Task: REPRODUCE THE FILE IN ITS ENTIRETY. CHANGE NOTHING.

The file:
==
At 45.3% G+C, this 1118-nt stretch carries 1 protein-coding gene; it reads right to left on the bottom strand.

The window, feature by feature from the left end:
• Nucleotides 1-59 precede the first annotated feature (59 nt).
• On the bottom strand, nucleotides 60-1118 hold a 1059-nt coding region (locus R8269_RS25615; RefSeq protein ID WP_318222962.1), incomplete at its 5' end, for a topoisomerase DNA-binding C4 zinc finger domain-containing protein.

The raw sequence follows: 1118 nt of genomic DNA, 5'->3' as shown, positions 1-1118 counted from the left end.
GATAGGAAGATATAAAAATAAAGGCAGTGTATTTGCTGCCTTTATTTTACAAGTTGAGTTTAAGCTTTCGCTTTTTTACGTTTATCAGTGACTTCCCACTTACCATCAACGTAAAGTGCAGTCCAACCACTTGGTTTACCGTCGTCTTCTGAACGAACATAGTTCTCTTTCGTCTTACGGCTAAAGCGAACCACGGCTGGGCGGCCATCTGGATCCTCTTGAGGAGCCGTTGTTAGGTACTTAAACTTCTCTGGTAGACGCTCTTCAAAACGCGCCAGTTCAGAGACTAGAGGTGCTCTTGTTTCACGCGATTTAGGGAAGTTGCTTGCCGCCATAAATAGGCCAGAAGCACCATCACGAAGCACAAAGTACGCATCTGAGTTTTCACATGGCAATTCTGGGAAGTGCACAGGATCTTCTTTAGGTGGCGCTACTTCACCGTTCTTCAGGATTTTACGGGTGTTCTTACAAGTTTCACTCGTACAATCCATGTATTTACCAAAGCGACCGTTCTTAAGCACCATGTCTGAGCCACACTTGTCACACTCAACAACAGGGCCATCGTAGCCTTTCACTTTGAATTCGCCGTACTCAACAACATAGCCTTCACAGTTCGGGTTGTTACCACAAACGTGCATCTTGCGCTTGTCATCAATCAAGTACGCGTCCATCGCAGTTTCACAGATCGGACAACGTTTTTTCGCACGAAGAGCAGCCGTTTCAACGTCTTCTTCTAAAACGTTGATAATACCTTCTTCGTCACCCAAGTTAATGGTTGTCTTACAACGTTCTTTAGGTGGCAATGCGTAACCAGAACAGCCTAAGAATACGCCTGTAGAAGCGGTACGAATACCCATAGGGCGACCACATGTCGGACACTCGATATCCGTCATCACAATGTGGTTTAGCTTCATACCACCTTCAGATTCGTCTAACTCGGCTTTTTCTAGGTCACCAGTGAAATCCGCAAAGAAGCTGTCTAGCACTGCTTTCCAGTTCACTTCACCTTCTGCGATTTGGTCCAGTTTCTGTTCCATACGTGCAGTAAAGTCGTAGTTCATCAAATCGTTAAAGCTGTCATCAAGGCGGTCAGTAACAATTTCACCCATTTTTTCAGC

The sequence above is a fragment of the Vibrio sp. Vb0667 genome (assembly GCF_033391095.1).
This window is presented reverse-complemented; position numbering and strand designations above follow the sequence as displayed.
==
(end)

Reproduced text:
At 45.3% G+C, this 1118-nt stretch carries 1 protein-coding gene; it reads right to left on the bottom strand.

The window, feature by feature from the left end:
• Nucleotides 1-59 precede the first annotated feature (59 nt).
• On the bottom strand, nucleotides 60-1118 hold a 1059-nt coding region (locus R8269_RS25615; RefSeq protein ID WP_318222962.1), incomplete at its 5' end, for a topoisomerase DNA-binding C4 zinc finger domain-containing protein.

The raw sequence follows: 1118 nt of genomic DNA, 5'->3' as shown, positions 1-1118 counted from the left end.
GATAGGAAGATATAAAAATAAAGGCAGTGTATTTGCTGCCTTTATTTTACAAGTTGAGTTTAAGCTTTCGCTTTTTTACGTTTATCAGTGACTTCCCACTTACCATCAACGTAAAGTGCAGTCCAACCACTTGGTTTACCGTCGTCTTCTGAACGAACATAGTTCTCTTTCGTCTTACGGCTAAAGCGAACCACGGCTGGGCGGCCATCTGGATCCTCTTGAGGAGCCGTTGTTAGGTACTTAAACTTCTCTGGTAGACGCTCTTCAAAACGCGCCAGTTCAGAGACTAGAGGTGCTCTTGTTTCACGCGATTTAGGGAAGTTGCTTGCCGCCATAAATAGGCCAGAAGCACCATCACGAAGCACAAAGTACGCATCTGAGTTTTCACATGGCAATTCTGGGAAGTGCACAGGATCTTCTTTAGGTGGCGCTACTTCACCGTTCTTCAGGATTTTACGGGTGTTCTTACAAGTTTCACTCGTACAATCCATGTATTTACCAAAGCGACCGTTCTTAAGCACCATGTCTGAGCCACACTTGTCACACTCAACAACAGGGCCATCGTAGCCTTTCACTTTGAATTCGCCGTACTCAACAACATAGCCTTCACAGTTCGGGTTGTTACCACAAACGTGCATCTTGCGCTTGTCATCAATCAAGTACGCGTCCATCGCAGTTTCACAGATCGGACAACGTTTTTTCGCACGAAGAGCAGCCGTTTCAACGTCTTCTTCTAAAACGTTGATAATACCTTCTTCGTCACCCAAGTTAATGGTTGTCTTACAACGTTCTTTAGGTGGCAATGCGTAACCAGAACAGCCTAAGAATACGCCTGTAGAAGCGGTACGAATACCCATAGGGCGACCACATGTCGGACACTCGATATCCGTCATCACAATGTGGTTTAGCTTCATACCACCTTCAGATTCGTCTAACTCGGCTTTTTCTAGGTCACCAGTGAAATCCGCAAAGAAGCTGTCTAGCACTGCTTTCCAGTTCACTTCACCTTCTGCGATTTGGTCCAGTTTCTGTTCCATACGTGCAGTAAAGTCGTAGTTCATCAAATCGTTAAAGCTGTCATCAAGGCGGTCAGTAACAATTTCACCCATTTTTTCAGC

The sequence above is a fragment of the Vibrio sp. Vb0667 genome (assembly GCF_033391095.1).
This window is presented reverse-complemented; position numbering and strand designations above follow the sequence as displayed.